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Las Vegas Architect Aims For Sustainability Through His Work

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Aaron Mayes/Originally photographed for Desert Companion magazine
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'Gimmicky' is a word many would use to describe Las Vegas architecture. Maybe some, would even describe the Strip as tacky.

But Las Vegas is more than the Strip. It’s thousands of miles of desert landscape, suffering from a drought. 

So in recent years, architects have confronted the critical issue of sustainability.

No one more so than Eric Strain. He is owner and chief architect of the firm Assemblage-Studio.  

INTERVIEW HIGHLIGHTS:

What is sustainable design?

You can look at it as either a passive system or as a very active system. In our work, we tend to look at it as a much more of a passive approach. Where we actually use the environment to the best ability and the best kind of lighting aspects of a residential home. And use thickened walls, long overhangs to shield that environment while we still let it in. 

Why are you committed to sustainability?

I don't think sustainability is new. I think that it has been remarketed in a new shiny program and now everybody talks about it. But when you look at very authentic work, sustainability has always been the primary ingredient of good design. 

What have you learned about sustainability by working as an architect in the desert?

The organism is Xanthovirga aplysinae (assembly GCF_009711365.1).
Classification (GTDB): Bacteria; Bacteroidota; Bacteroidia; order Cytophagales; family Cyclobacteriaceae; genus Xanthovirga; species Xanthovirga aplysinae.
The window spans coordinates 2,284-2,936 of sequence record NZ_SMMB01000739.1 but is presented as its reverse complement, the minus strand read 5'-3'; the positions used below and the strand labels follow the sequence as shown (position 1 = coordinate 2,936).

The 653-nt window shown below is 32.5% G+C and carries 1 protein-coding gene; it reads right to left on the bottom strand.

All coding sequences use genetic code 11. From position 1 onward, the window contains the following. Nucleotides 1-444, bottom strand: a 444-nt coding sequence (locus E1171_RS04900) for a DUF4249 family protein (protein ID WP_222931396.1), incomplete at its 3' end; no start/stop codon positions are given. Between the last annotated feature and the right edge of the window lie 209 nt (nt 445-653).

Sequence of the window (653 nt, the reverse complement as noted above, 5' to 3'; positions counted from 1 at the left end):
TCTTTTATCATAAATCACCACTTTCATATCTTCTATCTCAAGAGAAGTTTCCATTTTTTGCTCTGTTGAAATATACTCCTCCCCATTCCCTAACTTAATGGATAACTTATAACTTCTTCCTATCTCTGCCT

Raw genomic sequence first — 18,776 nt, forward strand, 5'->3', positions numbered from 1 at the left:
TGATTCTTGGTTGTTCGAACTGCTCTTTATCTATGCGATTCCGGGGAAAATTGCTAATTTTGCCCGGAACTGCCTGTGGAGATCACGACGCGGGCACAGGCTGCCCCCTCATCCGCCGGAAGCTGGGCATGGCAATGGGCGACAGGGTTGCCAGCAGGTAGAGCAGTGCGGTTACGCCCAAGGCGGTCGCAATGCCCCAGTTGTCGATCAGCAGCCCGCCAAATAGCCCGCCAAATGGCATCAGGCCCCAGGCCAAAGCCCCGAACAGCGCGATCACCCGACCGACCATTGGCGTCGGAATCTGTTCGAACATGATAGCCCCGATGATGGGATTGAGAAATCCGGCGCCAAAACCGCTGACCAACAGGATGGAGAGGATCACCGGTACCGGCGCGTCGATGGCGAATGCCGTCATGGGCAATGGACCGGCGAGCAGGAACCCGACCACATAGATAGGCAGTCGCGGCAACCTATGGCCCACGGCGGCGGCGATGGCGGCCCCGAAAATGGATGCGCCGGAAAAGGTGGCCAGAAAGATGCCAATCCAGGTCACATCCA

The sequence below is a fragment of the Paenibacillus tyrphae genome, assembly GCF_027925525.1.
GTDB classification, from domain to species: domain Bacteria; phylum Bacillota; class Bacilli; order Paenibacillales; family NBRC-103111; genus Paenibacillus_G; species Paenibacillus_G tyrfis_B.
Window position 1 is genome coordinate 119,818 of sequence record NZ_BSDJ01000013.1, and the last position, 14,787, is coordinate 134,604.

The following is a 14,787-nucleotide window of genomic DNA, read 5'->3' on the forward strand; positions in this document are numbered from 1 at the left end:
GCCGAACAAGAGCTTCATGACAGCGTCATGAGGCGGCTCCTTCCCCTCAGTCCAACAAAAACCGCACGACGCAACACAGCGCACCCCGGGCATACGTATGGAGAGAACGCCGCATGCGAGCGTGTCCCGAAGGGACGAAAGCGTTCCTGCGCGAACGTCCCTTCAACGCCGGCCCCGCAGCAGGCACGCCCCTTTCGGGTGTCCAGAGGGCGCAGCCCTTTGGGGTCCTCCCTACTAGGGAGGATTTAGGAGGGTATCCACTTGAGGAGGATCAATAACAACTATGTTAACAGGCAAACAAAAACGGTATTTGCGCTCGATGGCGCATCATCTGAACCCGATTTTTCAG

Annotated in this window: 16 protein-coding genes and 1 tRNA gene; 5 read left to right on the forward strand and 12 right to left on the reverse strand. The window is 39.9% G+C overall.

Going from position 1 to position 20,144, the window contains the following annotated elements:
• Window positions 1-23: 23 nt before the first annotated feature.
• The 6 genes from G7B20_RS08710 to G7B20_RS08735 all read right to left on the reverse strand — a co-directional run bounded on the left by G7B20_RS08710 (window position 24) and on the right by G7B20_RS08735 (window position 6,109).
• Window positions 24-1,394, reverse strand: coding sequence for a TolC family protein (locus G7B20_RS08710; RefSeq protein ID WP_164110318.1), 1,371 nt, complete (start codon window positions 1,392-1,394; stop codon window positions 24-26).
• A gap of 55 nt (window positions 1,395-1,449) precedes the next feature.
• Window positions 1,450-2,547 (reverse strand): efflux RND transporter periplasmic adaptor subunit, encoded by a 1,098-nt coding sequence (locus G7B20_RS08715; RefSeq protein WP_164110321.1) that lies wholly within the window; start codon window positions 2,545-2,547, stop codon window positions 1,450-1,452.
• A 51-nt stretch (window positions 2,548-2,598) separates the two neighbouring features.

That it is possible to live when it's 110 outside. We have used the work and taken references from the natural environment to create courtyards that become oasis that are naturally cooled through ventilation through some artificial means but allow the occupant of the home to actually live outside.

Is there something about Las Vegas that inspires you?

I'm truly inspired by our desert. I love being out in the middle of the desert. Maybe it goes back to growing up as a kid here building forts in the middle of the desert. But I have a very fond attraction to just being out in the middle of nowhere. 

What is the cost of building a sustainable home to the homeowner?

It's a balancing act. It's a matter of talking to the owner to decide what their goals are. What they really want to achieve with the home. So we can analyze where the dollars should be spent and where we can maybe play a little more with the budget. 

Are you seeing more requests for sustainable homes?

It's become I think a steady request. I think that a few years ago it became the new 'ism' that everybody was talking about. It was cool to be sustainable. I think today it's become a little more mainstream in everybody's thinking. 

Are the tract home builders take part in the sustainable home movement?

I think they've also become, because it has become so prevalent in the market and people talking about it. That I think you find the tract home industry maybe hasn't changed their design but they're looking at plumbing fixtures and appliances and window systems that are less energy absorbent. So they reach a certain reduction of energy use not necessary the creation of energy.

From Desert Companion: Big Ideas

Eric Strain, owner and chief architect, Assemblage-Studio

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